Dance music is certainly cyclical. The hypes and fads are countless, and I was intrigued to know from such a mainstay figure whether there’s ever pressure on artists to keep up certain hypes throughout the years and eras.

“Having been at it a while i’ve gone through phases where what i’m doing is a little bit more in vogue or out of step with what’s happening generally in clubland. Right now the disco thing is quite popular, so i’m getting offered lots of remix work and more big gigs than I would have been maybe 6 or 7 years ago. However, this disco revival won’t last forever. It’s going to come to an end and there’ll be some sort of backlash in the next few years.  Things will maybe go a bit harder and darker musically, more instrumental and techy for a while. I’ll probably keep doing what i’m doing but at slightly lower level when that happens.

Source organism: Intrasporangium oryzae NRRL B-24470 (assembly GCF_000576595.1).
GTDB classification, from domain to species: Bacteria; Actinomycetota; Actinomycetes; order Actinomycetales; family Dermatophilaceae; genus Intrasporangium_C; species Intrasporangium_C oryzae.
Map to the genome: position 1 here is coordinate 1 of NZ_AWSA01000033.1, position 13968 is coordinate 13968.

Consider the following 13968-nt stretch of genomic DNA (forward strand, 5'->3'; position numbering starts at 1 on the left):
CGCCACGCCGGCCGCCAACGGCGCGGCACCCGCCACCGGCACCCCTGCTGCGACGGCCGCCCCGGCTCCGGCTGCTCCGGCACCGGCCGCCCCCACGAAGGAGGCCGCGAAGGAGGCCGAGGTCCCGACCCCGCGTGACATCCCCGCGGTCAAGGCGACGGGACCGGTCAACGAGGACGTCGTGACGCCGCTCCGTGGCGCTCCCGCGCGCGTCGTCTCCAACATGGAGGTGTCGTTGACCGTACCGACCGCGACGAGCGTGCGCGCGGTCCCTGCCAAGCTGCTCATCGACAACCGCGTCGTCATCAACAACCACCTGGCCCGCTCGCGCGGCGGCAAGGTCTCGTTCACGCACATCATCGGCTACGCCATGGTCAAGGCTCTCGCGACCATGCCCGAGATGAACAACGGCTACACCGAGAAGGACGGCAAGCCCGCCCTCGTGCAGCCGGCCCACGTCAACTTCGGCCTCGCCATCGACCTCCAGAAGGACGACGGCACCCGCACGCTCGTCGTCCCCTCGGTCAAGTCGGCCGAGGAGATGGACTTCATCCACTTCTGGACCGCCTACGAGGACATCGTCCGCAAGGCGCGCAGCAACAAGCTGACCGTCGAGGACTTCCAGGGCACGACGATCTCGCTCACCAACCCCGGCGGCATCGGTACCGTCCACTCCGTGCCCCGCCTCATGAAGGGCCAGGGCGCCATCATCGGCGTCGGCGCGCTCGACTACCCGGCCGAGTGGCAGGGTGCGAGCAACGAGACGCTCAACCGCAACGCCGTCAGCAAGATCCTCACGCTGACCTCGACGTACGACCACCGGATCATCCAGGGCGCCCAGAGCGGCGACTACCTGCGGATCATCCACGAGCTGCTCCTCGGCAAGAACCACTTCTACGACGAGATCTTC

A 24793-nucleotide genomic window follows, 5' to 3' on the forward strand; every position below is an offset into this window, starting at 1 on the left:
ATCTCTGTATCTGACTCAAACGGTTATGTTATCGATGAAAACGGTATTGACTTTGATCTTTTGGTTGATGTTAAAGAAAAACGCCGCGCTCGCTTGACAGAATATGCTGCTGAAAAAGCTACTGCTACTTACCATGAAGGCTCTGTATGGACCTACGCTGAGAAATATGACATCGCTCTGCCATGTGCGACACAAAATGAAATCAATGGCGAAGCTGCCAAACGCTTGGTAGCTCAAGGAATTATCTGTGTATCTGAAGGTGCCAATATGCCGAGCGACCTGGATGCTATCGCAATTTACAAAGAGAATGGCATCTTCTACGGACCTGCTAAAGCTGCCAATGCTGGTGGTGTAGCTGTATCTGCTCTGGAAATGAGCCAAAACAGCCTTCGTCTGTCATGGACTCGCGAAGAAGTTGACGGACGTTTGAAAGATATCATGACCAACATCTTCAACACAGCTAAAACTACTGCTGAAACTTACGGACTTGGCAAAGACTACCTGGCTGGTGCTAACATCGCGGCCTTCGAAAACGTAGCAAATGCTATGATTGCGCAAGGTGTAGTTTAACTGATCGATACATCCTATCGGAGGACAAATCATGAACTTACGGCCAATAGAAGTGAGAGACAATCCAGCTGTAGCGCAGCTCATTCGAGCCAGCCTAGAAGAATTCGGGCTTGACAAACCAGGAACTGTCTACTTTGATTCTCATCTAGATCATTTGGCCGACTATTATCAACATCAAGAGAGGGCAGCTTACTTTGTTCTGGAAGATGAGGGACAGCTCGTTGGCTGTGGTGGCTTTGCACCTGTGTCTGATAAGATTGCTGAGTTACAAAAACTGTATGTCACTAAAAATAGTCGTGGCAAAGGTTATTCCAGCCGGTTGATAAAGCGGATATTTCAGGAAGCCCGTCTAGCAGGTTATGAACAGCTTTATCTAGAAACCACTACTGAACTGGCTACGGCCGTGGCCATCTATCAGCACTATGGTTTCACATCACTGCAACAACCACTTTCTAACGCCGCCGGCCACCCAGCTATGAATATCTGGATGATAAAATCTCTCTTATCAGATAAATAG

I like loads of different sorts of music, not just house or disco. About 10 years ago when Martin Buttrich, Jimpster and Carl Craig were on a high, I really liked some of that deeper, more electronic stuff. I was inspired to make something along those lines and released an album as Akabu. However, I found some of the people who like me for the more disco sound found it too electronic where as it was too soulful for the techy types, so I ended up caught between two markets and not totally appealing to either. It taught me a lesson, of course it’s fine to do other styles, but maybe a whole album of it was a mistake.”

As our conversation came to an end, it tailed off nicely with some advice offered by Joey to fellow producers and artists of lessons he’s learned throughout his career.